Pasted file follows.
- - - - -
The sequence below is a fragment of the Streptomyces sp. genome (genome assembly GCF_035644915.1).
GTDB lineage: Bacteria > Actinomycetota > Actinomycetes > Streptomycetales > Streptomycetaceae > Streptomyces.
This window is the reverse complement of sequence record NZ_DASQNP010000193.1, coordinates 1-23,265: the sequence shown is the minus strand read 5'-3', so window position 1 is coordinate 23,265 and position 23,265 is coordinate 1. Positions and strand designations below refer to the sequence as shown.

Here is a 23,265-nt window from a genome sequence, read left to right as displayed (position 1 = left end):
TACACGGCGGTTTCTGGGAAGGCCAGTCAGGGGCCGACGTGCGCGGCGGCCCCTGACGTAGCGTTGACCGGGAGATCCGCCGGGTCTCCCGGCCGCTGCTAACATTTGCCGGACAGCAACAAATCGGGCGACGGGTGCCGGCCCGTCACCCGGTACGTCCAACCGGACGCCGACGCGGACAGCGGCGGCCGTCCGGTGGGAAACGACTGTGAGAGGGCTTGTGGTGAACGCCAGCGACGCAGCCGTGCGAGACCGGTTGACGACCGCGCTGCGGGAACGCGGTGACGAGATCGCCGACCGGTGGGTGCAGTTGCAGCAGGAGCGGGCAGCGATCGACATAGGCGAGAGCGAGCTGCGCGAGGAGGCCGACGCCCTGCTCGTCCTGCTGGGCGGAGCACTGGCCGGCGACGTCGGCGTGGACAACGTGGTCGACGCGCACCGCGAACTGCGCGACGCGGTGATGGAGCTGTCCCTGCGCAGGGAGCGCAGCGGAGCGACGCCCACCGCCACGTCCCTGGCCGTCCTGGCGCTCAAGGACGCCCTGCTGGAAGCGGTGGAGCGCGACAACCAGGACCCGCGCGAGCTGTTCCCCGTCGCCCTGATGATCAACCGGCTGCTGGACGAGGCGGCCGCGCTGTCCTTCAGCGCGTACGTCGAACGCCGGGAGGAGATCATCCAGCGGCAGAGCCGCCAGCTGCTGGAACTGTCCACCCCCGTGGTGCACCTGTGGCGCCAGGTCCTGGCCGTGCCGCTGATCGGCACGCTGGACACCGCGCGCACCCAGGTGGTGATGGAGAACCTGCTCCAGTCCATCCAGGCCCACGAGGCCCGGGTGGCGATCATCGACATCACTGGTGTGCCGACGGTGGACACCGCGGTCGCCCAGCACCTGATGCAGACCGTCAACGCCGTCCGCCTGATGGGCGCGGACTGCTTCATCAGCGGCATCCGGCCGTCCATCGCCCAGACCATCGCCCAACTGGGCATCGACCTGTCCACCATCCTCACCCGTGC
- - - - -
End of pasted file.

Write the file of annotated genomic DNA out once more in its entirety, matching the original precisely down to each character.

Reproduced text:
The sequence below is a fragment of the Streptomyces sp. genome (genome assembly GCF_035644915.1).
GTDB lineage: Bacteria > Actinomycetota > Actinomycetes > Streptomycetales > Streptomycetaceae > Streptomyces.
This window is the reverse complement of sequence record NZ_DASQNP010000193.1, coordinates 1-23,265: the sequence shown is the minus strand read 5'-3', so window position 1 is coordinate 23,265 and position 23,265 is coordinate 1. Positions and strand designations below refer to the sequence as shown.

Here is a 23,265-nt window from a genome sequence, read left to right as displayed (position 1 = left end):
TACACGGCGGTTTCTGGGAAGGCCAGTCAGGGGCCGACGTGCGCGGCGGCCCCTGACGTAGCGTTGACCGGGAGATCCGCCGGGTCTCCCGGCCGCTGCTAACATTTGCCGGACAGCAACAAATCGGGCGACGGGTGCCGGCCCGTCACCCGGTACGTCCAACCGGACGCCGACGCGGACAGCGGCGGCCGTCCGGTGGGAAACGACTGTGAGAGGGCTTGTGGTGAACGCCAGCGACGCAGCCGTGCGAGACCGGTTGACGACCGCGCTGCGGGAACGCGGTGACGAGATCGCCGACCGGTGGGTGCAGTTGCAGCAGGAGCGGGCAGCGATCGACATAGGCGAGAGCGAGCTGCGCGAGGAGGCCGACGCCCTGCTCGTCCTGCTGGGCGGAGCACTGGCCGGCGACGTCGGCGTGGACAACGTGGTCGACGCGCACCGCGAACTGCGCGACGCGGTGATGGAGCTGTCCCTGCGCAGGGAGCGCAGCGGAGCGACGCCCACCGCCACGTCCCTGGCCGTCCTGGCGCTCAAGGACGCCCTGCTGGAAGCGGTGGAGCGCGACAACCAGGACCCGCGCGAGCTGTTCCCCGTCGCCCTGATGATCAACCGGCTGCTGGACGAGGCGGCCGCGCTGTCCTTCAGCGCGTACGTCGAACGCCGGGAGGAGATCATCCAGCGGCAGAGCCGCCAGCTGCTGGAACTGTCCACCCCCGTGGTGCACCTGTGGCGCCAGGTCCTGGCCGTGCCGCTGATCGGCACGCTGGACACCGCGCGCACCCAGGTGGTGATGGAGAACCTGCTCCAGTCCATCCAGGCCCACGAGGCCCGGGTGGCGATCATCGACATCACTGGTGTGCCGACGGTGGACACCGCGGTCGCCCAGCACCTGATGCAGACCGTCAACGCCGTCCGCCTGATGGGCGCGGACTGCTTCATCAGCGGCATCCGGCCGTCCATCGCCCAGACCATCGCCCAACTGGGCATCGACCTGTCCACCATCCTCACCCGTGC